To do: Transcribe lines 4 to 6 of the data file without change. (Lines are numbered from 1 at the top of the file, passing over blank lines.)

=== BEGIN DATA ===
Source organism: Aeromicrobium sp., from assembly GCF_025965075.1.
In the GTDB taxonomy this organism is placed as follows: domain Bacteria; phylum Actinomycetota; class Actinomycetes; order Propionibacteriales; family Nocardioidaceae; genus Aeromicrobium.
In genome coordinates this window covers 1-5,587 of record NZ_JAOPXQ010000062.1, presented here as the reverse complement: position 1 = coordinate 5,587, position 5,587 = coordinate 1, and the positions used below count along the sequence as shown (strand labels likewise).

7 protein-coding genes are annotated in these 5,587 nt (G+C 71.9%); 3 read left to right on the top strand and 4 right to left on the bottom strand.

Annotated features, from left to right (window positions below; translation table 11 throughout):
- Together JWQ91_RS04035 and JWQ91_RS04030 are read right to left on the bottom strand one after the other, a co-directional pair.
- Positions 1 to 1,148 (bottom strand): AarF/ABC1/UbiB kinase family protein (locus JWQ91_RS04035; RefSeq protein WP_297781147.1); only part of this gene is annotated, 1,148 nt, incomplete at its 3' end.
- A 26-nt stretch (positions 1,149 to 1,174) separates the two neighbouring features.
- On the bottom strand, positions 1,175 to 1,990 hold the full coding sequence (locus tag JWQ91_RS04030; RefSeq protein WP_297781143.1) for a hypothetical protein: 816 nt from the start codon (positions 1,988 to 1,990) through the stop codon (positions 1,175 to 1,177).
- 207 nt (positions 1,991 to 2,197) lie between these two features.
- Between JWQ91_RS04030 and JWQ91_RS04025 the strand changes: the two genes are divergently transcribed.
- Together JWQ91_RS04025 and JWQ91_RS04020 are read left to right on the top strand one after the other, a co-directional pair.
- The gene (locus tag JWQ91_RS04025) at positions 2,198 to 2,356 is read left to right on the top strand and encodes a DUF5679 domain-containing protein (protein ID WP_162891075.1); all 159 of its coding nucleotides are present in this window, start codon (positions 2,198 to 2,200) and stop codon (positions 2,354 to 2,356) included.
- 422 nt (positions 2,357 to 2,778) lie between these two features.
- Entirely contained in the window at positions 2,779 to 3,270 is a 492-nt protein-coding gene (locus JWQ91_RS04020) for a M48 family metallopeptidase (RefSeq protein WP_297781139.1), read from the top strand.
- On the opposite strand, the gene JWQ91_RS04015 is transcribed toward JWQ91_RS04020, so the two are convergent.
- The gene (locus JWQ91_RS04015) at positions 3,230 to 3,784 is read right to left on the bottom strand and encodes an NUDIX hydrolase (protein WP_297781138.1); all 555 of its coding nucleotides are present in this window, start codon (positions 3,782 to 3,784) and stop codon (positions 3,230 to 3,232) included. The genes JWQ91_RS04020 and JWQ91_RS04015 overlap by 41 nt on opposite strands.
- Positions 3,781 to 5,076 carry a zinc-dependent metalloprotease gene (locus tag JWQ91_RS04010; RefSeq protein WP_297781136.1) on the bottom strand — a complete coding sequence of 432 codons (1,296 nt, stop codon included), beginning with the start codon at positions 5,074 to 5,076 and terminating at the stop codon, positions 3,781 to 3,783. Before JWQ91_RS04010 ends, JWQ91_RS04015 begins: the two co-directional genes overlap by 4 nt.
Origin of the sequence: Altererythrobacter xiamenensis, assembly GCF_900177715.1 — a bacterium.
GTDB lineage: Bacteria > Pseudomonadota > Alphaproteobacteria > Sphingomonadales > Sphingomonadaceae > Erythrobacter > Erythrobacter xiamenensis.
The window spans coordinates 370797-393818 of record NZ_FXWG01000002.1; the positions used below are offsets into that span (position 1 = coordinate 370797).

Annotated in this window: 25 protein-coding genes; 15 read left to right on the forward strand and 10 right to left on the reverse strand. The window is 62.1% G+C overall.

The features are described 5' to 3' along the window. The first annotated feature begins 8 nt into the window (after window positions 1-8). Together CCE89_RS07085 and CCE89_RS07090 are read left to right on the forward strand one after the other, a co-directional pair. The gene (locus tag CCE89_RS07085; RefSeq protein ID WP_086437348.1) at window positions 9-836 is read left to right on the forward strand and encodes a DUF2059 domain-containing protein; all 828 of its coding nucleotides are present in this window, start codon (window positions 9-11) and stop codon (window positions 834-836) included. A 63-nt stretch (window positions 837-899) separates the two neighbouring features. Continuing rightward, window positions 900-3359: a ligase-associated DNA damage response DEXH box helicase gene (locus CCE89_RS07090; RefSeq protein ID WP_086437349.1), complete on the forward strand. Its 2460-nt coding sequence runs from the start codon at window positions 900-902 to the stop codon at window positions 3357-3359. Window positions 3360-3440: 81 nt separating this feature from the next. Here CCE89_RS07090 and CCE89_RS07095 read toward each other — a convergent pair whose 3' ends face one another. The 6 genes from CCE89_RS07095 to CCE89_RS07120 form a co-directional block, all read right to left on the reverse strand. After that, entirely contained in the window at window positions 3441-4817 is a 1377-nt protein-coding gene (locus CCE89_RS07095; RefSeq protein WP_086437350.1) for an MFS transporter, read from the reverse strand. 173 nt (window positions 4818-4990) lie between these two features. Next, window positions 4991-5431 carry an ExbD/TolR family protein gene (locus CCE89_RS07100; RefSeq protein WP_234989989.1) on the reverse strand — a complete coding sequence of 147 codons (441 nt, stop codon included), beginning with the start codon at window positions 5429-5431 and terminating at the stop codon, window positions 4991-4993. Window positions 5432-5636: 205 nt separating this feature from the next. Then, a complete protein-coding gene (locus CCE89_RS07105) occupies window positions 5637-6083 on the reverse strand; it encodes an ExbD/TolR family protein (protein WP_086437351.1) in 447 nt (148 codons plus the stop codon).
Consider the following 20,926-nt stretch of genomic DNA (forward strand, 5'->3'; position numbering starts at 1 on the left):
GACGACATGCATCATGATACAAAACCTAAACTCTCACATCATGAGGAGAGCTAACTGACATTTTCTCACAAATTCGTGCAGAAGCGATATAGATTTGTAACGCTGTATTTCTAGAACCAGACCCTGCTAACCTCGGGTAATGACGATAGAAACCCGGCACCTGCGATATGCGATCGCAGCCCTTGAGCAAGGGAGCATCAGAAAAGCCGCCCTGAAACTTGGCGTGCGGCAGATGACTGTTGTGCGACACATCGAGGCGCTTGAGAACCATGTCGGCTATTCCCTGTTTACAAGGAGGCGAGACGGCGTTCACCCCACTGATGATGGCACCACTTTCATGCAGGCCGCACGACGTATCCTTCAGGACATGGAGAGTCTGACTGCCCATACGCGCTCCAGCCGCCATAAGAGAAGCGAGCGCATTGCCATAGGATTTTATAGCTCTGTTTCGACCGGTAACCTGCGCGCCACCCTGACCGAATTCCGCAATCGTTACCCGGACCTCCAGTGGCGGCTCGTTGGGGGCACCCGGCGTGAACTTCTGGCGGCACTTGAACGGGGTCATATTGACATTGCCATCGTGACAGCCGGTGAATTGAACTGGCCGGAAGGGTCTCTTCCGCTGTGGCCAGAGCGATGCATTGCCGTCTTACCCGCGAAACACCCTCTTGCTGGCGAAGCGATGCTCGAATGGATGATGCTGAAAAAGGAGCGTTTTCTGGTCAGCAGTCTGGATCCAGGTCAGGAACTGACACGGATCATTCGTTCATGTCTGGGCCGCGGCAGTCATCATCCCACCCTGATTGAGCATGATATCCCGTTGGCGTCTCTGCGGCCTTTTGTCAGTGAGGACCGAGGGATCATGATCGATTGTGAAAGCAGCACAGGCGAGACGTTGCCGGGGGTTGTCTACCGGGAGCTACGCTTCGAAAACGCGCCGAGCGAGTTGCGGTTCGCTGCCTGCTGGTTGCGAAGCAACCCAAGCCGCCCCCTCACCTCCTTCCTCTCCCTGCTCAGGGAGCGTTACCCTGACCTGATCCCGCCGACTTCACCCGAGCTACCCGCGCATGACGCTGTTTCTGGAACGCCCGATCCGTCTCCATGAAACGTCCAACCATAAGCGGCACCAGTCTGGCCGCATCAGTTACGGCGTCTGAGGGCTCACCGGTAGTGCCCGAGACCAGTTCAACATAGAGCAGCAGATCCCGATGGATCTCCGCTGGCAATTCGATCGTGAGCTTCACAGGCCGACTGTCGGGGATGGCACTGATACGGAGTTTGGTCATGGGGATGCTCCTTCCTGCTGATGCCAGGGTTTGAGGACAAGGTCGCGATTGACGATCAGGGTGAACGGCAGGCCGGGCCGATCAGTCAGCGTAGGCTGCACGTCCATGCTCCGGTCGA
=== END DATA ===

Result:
7 protein-coding genes are annotated in these 5,587 nt (G+C 71.9%); 3 read left to right on the top strand and 4 right to left on the bottom strand.

Annotated features, from left to right (window positions below; translation table 11 throughout):
- Together JWQ91_RS04035 and JWQ91_RS04030 are read right to left on the bottom strand one after the other, a co-directional pair.